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MaryDee Sist DVM
1629 Meech Road
Williamston, MI 48895


Health and Genetics Report, September 2003
MaryDee Sist, DVM

I feel very fortunate to have attended the AKC Canine Health Foundation Canine Health Conference Sept. 19-21, 2003 in St. Louis Missouri. The focus of the conference was caring for the health of your breed. Seminars ranged from cardiology, cancer and genetic testing updates to presentations on behavior and training, to alternative therapies. Due to the evaluations from last year's conference participants, there were more scientific presentations and less 'plugs' for Purina (who kindly sponsored the meeting) and the AKC, which made this an excellent and informative meeting. I also appreciated the opportunity to discuss various health issues with representatives from other breeds as well as the researchers.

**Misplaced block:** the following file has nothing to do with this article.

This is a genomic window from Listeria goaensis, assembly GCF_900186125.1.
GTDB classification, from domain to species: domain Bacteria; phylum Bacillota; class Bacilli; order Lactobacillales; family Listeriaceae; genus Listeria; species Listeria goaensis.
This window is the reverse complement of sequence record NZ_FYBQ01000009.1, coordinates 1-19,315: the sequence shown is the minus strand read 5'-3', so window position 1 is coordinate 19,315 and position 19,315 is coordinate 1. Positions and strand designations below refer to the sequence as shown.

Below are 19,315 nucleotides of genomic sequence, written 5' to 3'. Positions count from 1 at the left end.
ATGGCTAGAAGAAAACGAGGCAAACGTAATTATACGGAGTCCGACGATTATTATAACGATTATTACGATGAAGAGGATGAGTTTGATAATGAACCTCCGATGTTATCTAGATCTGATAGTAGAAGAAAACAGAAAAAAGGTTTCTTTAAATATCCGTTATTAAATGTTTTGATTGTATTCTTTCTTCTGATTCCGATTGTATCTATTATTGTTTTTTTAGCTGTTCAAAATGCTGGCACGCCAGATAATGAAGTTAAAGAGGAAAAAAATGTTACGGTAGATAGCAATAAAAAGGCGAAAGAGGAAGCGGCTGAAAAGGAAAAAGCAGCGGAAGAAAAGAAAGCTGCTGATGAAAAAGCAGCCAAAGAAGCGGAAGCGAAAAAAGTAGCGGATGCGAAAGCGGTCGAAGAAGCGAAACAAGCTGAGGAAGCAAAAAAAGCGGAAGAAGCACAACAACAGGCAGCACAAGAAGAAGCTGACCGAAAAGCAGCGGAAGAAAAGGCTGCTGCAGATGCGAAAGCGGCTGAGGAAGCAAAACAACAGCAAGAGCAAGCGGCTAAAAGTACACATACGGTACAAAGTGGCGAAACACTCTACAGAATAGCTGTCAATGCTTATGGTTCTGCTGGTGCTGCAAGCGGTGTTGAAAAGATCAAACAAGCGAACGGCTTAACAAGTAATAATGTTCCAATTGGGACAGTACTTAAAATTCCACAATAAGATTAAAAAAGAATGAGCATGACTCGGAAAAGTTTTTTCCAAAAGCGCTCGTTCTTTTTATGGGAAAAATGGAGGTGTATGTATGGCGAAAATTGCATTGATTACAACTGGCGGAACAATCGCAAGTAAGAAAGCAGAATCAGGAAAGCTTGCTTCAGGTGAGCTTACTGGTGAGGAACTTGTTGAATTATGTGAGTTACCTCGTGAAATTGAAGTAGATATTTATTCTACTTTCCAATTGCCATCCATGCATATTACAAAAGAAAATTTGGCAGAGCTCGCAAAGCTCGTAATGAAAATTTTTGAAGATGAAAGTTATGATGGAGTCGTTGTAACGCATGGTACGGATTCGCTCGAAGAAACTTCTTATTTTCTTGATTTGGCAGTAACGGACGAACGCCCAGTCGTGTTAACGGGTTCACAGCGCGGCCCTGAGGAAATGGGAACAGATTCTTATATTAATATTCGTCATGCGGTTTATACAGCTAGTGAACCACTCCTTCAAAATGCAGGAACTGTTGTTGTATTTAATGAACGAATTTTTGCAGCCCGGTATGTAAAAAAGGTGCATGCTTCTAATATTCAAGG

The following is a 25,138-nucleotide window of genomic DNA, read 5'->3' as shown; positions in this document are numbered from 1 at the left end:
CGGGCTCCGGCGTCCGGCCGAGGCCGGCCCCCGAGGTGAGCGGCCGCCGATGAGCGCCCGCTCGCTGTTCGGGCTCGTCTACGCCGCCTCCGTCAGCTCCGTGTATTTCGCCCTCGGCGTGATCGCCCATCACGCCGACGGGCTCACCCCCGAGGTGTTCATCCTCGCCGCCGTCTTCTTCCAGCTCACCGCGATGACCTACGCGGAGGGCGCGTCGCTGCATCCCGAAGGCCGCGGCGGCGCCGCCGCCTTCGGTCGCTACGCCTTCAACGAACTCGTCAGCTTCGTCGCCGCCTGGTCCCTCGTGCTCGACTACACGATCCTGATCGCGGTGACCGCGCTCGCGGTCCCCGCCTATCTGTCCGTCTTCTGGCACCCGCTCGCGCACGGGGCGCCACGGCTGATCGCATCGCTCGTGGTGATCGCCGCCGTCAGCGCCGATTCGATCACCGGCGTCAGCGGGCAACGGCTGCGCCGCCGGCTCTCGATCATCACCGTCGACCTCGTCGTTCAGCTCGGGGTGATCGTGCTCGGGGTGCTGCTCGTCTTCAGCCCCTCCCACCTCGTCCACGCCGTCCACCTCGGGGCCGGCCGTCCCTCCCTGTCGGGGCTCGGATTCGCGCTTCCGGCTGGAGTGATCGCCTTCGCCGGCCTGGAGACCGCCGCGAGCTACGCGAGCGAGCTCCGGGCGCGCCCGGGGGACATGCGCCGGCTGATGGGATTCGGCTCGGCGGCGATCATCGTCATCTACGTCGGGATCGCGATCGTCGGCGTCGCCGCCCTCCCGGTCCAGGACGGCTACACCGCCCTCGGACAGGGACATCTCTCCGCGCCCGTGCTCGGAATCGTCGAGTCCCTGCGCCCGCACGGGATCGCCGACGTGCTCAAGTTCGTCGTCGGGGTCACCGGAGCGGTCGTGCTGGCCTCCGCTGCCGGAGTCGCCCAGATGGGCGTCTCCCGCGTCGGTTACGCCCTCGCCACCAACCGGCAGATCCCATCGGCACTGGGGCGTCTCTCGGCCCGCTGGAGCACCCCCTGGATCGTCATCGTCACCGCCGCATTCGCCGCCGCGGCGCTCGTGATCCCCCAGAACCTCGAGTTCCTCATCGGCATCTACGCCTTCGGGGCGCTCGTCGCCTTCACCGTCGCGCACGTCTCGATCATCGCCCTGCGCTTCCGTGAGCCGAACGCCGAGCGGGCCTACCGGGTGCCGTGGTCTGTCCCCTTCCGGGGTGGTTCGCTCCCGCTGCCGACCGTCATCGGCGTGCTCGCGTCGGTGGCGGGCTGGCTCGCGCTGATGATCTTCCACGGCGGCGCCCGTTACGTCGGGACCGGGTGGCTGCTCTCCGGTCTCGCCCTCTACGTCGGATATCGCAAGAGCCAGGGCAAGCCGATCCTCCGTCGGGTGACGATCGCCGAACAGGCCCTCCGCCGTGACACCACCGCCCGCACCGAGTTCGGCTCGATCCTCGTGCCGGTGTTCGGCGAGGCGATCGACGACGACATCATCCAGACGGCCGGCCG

Another member of the health committee, Linda Deutsch, attended the conference. Caroline Coile also attended as a press representative for Dog World Magazine. I am sure Caroline will write an excellent synopsis of the conference and publish it in the magazine or on a Saluki list. I will put a summary of the presentations on SHR's website. The conference proceedings will be available on the IVIS website ( as are the proceedings of the CHF 3rd Cancer Conference (IVIS Newsletter No. 5), which I attended a few weeks ago. Therefore, this report will address presented information that needs further discussion and input from SCOA members.

In this program, money is given to the sponsoring parent club for each qualifying feed bag weight circle that a Pro Club enrolled breeder sends in to Purina. 50% of the money from Purina goes into the breeds Donor Advisory Fund and 50% goes to the clubs treasury to help fund health or education programs. Purina's goal in establishing this program is to positively impact the general well-being of the breed.

Initially Purina required the parent club to furnish an address list of all club members. To qualify for the weight circle program, a member must have at least 5 dogs AND breed no less than three litters per year. I felt these requirements were excessive and excluded most SCOA members. However, Purina has become more lenient and no longer requests a membership list. Each owner now has to breed ONE litter per year to qualify for enrollment. Since Purina has modified the requirements more than 60 Parent Clubs have enrolled and it has been a good source of income for some.